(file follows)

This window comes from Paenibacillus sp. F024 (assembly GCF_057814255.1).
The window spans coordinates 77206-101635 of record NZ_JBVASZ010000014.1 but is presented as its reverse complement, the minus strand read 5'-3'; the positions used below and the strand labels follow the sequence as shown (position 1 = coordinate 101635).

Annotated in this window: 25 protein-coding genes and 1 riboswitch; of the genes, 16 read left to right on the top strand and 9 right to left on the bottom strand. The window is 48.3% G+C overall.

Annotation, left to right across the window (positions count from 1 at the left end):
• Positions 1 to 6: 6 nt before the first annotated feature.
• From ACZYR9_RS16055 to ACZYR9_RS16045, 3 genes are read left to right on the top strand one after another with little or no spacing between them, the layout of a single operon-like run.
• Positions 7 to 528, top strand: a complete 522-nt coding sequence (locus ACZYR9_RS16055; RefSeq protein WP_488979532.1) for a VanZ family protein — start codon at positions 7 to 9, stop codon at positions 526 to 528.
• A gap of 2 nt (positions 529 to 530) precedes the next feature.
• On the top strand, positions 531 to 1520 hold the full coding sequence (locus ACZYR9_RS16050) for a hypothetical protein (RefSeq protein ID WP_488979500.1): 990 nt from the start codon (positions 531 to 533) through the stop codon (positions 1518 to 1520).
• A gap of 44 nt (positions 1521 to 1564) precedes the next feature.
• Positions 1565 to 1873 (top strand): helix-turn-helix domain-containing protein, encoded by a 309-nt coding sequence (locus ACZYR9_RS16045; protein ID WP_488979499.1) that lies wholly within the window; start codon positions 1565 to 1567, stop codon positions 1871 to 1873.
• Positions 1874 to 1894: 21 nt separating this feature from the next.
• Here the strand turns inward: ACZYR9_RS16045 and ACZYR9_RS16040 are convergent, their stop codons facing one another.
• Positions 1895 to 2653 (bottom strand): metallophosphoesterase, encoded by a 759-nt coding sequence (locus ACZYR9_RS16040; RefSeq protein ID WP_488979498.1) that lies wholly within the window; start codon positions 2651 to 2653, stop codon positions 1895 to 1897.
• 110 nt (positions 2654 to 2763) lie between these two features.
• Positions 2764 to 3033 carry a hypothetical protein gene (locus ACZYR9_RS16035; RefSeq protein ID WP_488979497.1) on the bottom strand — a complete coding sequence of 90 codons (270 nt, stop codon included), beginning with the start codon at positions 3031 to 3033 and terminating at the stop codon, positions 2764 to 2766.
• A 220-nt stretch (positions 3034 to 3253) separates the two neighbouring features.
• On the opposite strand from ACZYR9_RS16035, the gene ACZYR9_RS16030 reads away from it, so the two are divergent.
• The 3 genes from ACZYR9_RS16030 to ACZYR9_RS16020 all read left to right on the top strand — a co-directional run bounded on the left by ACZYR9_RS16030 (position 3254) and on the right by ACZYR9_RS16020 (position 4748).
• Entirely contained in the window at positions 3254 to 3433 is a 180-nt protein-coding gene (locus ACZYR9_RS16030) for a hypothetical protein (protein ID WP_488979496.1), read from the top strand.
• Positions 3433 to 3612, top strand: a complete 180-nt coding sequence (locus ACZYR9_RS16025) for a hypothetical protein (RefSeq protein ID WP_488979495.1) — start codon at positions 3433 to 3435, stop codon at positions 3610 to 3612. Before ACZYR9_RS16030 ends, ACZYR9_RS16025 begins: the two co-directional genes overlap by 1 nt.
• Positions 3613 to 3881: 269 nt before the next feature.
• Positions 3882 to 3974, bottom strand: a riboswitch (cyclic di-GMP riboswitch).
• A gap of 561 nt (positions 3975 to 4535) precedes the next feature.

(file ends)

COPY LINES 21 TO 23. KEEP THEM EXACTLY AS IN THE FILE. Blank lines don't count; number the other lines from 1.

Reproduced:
• Positions 3433 to 3612, top strand: a complete 180-nt coding sequence (locus ACZYR9_RS16025) for a hypothetical protein (RefSeq protein ID WP_488979495.1) — start codon at positions 3433 to 3435, stop codon at positions 3610 to 3612. Before ACZYR9_RS16030 ends, ACZYR9_RS16025 begins: the two co-directional genes overlap by 1 nt.
• Positions 3613 to 3881: 269 nt before the next feature.
• Positions 3882 to 3974, bottom strand: a riboswitch (cyclic di-GMP riboswitch).